The City of Kelowna may find it difficult to buy zero emission vehicles next year owing to production difficulties and supply chain issues, city councillors heard Monday.

Ongoing efforts to electrify the City of Kelowna's vehicle fleet are expected to hit a speed bump next year.

Council heard Monday from infrastructure manager Ian Wilson that it may be harder for municipalities and individuals to buy EVs due to issues relating to the availability of specialized parts and the overall supply chain.

The city currently has 267 on-road vehicles, and expands the fleet by about five vehicles a year. If there were no plans to boost the number of city-owned EVs, a 20% increase in vehicle emissions would occur over the next 10 years.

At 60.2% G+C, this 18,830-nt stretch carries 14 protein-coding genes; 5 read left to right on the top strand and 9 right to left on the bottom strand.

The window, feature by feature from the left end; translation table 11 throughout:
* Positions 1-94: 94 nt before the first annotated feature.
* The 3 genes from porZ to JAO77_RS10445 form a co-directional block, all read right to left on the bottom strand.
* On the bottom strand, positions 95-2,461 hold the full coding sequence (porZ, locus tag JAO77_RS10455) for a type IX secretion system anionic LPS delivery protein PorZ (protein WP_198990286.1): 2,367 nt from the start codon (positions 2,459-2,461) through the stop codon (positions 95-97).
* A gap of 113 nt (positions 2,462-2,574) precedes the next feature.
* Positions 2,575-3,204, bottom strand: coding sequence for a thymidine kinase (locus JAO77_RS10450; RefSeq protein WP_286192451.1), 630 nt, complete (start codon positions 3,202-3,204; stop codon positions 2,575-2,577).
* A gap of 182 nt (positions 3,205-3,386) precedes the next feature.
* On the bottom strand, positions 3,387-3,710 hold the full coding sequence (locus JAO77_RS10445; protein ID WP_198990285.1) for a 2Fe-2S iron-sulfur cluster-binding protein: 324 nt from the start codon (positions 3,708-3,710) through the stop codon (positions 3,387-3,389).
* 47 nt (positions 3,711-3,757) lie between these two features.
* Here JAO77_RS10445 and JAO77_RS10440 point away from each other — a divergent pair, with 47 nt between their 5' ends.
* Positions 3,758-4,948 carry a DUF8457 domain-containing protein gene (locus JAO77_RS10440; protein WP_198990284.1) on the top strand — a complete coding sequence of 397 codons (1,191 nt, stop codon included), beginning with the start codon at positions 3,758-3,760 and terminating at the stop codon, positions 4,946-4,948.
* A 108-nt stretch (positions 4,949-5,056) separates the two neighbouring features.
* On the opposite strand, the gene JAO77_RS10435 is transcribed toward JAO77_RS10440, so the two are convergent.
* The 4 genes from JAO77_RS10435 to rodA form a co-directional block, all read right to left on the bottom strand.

By prioritizing the acquisition of zero emission vehicles, 49% reduction in emissions could be achieved, city officials say.

However, anticipated difficulties in acquiring sufficient numbers of the right type of zero emission vehicles may make this an overly-optimistic goal, council heard.

Although electrical vehicles can cost between 25 and 50 percent more than a gas-powered vehicle, the price disparity is expected to all but disappear by 2025, city officials say